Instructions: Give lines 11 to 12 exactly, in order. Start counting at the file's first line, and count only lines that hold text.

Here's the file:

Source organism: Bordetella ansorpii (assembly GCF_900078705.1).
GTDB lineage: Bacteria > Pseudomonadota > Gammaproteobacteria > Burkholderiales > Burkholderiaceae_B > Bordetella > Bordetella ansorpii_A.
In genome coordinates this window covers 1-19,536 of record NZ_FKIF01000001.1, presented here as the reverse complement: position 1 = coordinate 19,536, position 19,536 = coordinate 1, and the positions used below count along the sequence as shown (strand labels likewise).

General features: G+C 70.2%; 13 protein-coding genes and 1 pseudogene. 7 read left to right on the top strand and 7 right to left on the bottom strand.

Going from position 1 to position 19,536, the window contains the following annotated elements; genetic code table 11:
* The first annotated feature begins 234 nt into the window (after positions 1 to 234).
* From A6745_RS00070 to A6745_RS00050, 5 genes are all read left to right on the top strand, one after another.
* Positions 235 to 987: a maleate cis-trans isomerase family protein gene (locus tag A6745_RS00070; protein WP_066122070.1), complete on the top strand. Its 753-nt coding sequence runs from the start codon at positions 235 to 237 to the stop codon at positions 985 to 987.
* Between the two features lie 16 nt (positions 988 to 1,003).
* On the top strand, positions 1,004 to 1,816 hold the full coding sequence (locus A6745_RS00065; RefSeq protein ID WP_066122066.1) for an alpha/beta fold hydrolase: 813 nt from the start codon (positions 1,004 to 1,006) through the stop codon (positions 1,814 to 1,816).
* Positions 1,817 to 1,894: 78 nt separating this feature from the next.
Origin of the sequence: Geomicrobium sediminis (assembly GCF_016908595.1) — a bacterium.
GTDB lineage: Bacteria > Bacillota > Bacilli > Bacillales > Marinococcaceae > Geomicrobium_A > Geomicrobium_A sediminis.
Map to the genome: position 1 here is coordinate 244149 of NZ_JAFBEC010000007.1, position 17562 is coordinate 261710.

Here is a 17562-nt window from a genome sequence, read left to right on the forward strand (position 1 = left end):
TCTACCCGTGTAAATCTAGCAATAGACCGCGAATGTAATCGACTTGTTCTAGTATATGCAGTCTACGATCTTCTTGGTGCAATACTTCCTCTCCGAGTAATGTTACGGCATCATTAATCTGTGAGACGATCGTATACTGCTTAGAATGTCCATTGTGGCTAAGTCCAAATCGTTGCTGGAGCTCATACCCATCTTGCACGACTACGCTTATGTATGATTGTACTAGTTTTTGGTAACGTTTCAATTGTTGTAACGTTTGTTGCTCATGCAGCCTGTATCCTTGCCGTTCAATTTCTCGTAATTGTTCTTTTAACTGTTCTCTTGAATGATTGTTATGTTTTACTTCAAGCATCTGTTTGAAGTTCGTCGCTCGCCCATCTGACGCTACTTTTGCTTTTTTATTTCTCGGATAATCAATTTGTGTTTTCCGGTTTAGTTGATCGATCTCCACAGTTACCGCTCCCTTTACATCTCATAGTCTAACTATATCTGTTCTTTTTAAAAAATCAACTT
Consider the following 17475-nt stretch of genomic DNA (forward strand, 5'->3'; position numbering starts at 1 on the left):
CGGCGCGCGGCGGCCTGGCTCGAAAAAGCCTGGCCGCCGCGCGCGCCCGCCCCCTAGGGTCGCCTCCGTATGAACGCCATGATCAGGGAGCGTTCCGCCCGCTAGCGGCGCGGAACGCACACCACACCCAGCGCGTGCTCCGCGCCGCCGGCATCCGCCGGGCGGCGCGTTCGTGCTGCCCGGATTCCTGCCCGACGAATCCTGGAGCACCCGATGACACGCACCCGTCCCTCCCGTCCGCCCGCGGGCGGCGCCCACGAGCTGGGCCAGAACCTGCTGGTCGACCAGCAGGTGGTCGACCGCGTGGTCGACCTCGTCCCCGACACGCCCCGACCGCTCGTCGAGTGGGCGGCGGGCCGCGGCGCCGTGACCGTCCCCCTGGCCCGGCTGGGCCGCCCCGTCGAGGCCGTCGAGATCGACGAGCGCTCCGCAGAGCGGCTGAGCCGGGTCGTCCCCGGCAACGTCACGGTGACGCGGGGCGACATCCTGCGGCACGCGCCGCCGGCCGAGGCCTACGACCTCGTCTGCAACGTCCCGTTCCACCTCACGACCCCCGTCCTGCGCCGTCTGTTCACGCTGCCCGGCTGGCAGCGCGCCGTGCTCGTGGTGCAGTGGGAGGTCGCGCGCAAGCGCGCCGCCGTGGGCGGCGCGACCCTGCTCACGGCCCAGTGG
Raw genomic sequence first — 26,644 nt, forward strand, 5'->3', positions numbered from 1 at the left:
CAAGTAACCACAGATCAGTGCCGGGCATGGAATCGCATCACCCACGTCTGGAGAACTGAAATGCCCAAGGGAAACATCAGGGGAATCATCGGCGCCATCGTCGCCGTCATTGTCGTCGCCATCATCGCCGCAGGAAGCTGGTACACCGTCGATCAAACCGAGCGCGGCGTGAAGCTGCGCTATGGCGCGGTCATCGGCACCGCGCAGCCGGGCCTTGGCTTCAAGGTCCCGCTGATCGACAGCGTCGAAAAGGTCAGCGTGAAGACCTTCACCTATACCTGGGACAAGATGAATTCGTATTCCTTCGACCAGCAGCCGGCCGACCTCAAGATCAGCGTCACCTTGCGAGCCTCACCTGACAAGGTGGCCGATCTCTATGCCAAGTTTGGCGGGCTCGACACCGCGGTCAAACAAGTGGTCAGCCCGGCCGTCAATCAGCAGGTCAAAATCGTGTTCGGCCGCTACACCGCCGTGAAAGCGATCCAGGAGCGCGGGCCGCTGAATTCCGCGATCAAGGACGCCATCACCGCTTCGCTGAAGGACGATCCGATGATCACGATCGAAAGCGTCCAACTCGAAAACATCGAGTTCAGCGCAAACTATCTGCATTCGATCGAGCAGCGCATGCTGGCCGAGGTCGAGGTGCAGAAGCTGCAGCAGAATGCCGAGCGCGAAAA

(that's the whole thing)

* Positions 1,817 to 1,894: 78 nt separating this feature from the next.
Origin of the sequence: Geomicrobium sediminis (assembly GCF_016908595.1) — a bacterium.